David Paice and Taufa’ao Filise have received bans, while Byron McGuigan has had no further action tacken against him, for their respective red cards in both the Aviva Premiership and Guinness Pro14 at the weekend.
David Paice of London Irish appeared before an independent disciplinary panel this evening. Paice was shown a red card for dangerous charging and making contact with the head of Willi Heinz of Gloucester Rugby, contrary to law 10.4 (g).
The incident occurred in the first half of the Aviva Premiership match between Gloucester and London Irish on Saturday 2 December. Paice pleaded guilty to the charge and is suspended for five weeks. He is free to play again on 9 January 2018.
The chairman of the panel Aidan O’Brien said: “The panel found that this was a reckless challenge in which contact was made with the head of the Gloucester player causing an injury. The entry point was mid-range, one week was added on to reflect the player’s previous disciplinary record and, after allowing mitigation to reflect the player’s guilty plea, remorse and conduct at the hearing, the final sanction is five weeks. The player is free to play on 9 January 2018”.
Also this evening, the charges against Sale Sharks Byron McGuigan were heard on papers with the player’s consent. McGuigan was shown a red card following two yellow cards – Law 10.4(m) – in the match Worcester Warriors v Sale Sharks on 1 December 2017.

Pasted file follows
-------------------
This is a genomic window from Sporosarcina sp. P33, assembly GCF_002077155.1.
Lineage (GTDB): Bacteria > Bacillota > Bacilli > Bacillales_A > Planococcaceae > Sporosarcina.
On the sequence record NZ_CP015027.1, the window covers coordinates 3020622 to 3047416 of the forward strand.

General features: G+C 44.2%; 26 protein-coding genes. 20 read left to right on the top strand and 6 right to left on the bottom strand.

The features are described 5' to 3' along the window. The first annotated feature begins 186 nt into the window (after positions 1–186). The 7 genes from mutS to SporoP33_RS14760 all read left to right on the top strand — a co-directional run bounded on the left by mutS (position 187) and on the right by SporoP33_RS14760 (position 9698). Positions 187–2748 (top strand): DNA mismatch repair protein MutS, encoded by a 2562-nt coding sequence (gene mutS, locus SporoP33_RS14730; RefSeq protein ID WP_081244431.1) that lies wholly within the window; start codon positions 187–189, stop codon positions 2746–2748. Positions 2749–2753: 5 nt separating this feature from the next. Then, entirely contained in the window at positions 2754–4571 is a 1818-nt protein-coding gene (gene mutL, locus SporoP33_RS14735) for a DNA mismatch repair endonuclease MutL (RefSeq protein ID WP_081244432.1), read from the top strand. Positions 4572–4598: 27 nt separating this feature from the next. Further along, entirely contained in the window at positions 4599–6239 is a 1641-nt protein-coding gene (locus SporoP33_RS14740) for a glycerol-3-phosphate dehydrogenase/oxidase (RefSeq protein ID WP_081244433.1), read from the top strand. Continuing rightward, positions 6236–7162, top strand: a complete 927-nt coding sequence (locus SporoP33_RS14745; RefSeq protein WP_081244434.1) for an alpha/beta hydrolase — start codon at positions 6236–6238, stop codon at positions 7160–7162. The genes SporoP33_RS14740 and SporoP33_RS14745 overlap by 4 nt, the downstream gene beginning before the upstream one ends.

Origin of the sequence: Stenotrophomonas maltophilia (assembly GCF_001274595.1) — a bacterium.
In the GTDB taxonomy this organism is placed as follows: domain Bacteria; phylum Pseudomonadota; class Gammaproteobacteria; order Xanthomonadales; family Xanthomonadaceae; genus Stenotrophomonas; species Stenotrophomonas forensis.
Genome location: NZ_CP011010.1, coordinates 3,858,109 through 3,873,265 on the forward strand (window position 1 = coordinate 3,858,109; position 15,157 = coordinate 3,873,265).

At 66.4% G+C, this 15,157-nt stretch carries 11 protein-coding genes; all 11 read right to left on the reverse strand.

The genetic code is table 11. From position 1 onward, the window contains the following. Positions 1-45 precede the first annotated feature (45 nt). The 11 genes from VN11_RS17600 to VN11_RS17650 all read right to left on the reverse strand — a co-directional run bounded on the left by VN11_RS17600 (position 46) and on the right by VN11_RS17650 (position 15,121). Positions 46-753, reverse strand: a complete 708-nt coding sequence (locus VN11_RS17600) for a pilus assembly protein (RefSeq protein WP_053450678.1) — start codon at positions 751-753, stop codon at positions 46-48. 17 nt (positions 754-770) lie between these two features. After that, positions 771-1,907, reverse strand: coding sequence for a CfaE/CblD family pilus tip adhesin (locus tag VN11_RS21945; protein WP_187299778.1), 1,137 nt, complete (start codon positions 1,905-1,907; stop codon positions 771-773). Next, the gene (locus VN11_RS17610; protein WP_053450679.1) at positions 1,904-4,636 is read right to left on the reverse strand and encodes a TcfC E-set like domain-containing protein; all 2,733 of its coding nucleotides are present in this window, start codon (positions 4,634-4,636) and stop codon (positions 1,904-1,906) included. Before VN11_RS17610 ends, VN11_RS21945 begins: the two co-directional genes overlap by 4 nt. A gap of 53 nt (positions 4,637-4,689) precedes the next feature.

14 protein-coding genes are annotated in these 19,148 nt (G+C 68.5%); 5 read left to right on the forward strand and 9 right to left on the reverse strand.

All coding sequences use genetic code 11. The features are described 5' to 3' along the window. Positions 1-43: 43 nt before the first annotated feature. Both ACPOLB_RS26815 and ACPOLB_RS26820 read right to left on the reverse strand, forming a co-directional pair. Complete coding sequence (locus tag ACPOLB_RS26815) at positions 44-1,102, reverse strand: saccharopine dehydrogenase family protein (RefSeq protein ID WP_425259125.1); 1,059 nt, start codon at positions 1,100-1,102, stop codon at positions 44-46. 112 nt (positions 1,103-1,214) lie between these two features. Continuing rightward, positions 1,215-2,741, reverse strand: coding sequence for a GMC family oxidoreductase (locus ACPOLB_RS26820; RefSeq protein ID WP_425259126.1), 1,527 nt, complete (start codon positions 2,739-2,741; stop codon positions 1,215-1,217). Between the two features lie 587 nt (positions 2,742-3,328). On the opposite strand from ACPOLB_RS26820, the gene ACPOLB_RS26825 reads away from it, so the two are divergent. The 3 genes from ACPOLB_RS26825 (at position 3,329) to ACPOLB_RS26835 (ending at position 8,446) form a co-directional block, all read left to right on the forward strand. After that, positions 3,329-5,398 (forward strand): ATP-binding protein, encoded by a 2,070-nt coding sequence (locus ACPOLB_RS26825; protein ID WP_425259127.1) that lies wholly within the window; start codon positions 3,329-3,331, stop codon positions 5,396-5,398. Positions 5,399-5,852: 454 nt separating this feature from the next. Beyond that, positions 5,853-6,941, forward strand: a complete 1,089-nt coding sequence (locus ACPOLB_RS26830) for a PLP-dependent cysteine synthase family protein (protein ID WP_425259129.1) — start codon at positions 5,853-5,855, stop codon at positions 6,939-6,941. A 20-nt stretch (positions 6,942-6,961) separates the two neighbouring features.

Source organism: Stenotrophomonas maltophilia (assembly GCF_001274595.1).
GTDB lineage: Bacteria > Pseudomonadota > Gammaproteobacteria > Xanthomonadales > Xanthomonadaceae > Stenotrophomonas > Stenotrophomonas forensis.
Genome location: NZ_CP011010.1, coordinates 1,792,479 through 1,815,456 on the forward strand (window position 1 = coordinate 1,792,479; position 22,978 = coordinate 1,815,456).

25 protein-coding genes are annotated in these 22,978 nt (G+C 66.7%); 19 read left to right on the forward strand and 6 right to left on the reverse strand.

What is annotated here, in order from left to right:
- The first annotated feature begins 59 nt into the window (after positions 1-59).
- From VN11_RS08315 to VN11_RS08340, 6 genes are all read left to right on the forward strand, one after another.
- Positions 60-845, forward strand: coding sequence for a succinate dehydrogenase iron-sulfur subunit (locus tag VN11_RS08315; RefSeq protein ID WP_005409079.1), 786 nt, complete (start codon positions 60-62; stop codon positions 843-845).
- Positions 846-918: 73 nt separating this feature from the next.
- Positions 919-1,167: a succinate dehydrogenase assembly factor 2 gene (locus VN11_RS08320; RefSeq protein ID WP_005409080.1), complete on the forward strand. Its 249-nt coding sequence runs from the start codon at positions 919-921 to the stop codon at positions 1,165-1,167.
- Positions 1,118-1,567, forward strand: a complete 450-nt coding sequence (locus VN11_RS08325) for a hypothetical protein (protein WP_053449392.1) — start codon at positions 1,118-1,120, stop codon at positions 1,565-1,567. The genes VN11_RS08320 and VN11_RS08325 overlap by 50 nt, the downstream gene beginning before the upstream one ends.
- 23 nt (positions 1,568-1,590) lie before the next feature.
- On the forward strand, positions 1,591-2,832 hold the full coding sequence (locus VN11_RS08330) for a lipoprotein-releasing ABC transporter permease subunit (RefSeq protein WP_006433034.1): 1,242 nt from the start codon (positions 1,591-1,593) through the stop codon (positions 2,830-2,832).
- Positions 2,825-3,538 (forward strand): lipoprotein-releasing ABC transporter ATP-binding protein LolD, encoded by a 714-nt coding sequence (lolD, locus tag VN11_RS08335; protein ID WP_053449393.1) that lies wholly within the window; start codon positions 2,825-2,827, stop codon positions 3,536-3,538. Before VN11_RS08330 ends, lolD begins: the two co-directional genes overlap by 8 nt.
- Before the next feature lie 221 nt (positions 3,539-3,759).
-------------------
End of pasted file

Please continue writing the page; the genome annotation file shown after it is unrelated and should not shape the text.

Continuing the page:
The first yellow card (issued in the 32nd minute of the match) was for a technical offence – deliberately knocking on the ball – and the second yellow card (issued in the 67th minute of the match) was for foul play (dangerous tackle, contrary to law 10.4(e)).
The detail set out at Appendix 1 to RFU Regulation 19 here determines that the sanction for two yellow cards (where one is given for a technical offence) is sending off sufficient.
The player is free to play again immediately.
Meanwhile Taufa’ao Filise of Cardiff Blues faced a Disciplinary Hearing via a video conference and has been banned for three weeks.
A Disciplinary Panel convened in Dublin to consider the red-card decision against the player resulting from the Round 10 fixture against Glasgow Warriors on December 1, 2017.
The player was shown a red card by referee Nigel Owens under Law 10.4 (e) – A player must not tackle an opponent early, late or dangerously. The Panel considered the player’s clean disciplinary record, his admission of guilt and good conduct throughout the process and applied the mitigation of 50 per cent, the maximum amount allowed under World Rugby’s Disciplinary Regulations.
As a result, the ban was reduced to three weeks.
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